I once had a cat I was going to train to enjoy getting washed. So I bought some sardines, she liked sardines. I fed the cat some of the sardines while I was washing it. When I got done and the cat was dried off, I was so proud as i thought I had figured it all out. i picked up the cat and gave it hug and took a whiff of the freshly washed cat. The darn cat stunk just like rotten sardines. It seems the oil from the sardines was still in the cats saliva as it licked itself dry. Man it really stunk.

JoshFromTallGrassUkes
12-28-2010, 10:00 AM
I'm assuming you've read some books about dog rearing and that your dog knows that you are the boss. If you haven't, start there. You should be able to interrupt his/her barking behavior and not have to practice in the car.

Our puppy Roosevelt was terrified of the upright bass, so while she ate or played with a toy, I would quietly pluck the strings, slowly acclimating her to the sound. Now she ignores it.

70sSanO
12-28-2010, 10:46 AM
Mybe you should try linear, Low G, tuning instead of re-entrant, "My Dog Has Fleas" High G tuning.

John

Sorry... I couldn't resist... Welcome to UU

Keef
12-28-2010, 11:09 AM
My cat hates the sound too and head butts my elbow and makes me mess up lol

Ukuleleblues
12-28-2010, 11:19 AM
My cat hates the sound too and head butts my elbow and makes me mess up lolI have one cat that loves the uke. It sits between my wife and I whenever we play. When the band practices the cat shows up. The other cat mostly runs in terror from everything. They are sisters, so much for genetics shaping behavior.

rem50
12-28-2010, 12:02 PM
I have a little experience training dogs. I know this would sound funny but just follow me. .... Every time he barks tell him to "speak". Keep at it till he will bark (speak) on command. It will take a few days depending on how smart your dog is :) ! Once you have taught him what that is, the barking/speaking, you can then teach him the word "quiet". He will get the idea that the barking is not acceptable when you are playing. Remember to reward him 100% of the time when he speaks on command and then when he is quiet on command. You have to make it worth his while to do what you say. You can wean him from the reward after a little while. This will work if you do it. rem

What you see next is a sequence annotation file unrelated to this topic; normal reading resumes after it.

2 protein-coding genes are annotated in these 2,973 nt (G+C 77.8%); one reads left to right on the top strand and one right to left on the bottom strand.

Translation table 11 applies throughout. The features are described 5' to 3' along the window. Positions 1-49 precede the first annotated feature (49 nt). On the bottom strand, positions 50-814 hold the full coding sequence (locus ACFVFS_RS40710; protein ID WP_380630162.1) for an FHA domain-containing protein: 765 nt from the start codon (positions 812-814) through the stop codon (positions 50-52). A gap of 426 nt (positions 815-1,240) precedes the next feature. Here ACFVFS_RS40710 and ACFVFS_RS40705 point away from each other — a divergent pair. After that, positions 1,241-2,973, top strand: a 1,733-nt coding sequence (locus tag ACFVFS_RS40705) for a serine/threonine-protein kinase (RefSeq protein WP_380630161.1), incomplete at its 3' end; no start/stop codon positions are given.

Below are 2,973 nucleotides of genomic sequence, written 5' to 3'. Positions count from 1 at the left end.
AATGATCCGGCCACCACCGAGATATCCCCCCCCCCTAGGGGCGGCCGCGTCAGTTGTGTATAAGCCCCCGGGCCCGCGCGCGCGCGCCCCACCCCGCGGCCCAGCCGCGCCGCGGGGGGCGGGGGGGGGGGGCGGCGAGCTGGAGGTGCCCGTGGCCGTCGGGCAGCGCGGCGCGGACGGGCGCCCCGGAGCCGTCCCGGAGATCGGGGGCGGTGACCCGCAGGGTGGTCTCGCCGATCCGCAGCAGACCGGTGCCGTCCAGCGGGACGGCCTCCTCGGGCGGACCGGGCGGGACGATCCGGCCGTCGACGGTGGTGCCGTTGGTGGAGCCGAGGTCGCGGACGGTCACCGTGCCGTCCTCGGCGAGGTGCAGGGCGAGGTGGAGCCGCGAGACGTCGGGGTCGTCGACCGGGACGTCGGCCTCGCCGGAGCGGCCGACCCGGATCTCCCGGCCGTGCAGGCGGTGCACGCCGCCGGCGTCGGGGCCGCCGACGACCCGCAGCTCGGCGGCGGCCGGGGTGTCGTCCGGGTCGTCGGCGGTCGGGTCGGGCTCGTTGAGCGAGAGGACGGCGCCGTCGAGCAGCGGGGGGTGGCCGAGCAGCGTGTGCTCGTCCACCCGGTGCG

Mim
12-28-2010, 12:06 PM
I think you got some good advice here and I think your thoughts on associating something pleasent with the uke is a good ideas as well. I am curious how it turns out for you, so keep us updated! Welcome to the Ukulele and UU in general as well!

georgio
12-28-2010, 12:38 PM
Everyones a critic... Now it's the dog! :rofl:

Ukuleleblues
12-28-2010, 12:57 PM
I have a little experience training dogs. I know this would sound funny but just follow me. .... Every time he barks tell him to "speak". Keep at it till he will bark (speak) on command. It will take a few days depending on how smart your dog is :) ! Once you have taught him what that is, the barking/speaking, you can then teach him the word "quiet". He will get the idea that the barking is not acceptable when you are playing. Remember to reward him 100% of the time when he speaks on command and then when he is quiet on command. You have to make it worth his while to do what you say. You can wean him from the reward after a little while. This will work if you do it. remWooof Wooof..... Hey your are good!!!!

ukejoelele
12-28-2010, 02:11 PM
Hi and welcome to UU :) You are alomg the right lines of thought and some good advice has been given here. Basically you need to condition the animal to the noise, the frequency/sound shouldnt be a problem (as proved by your other dog).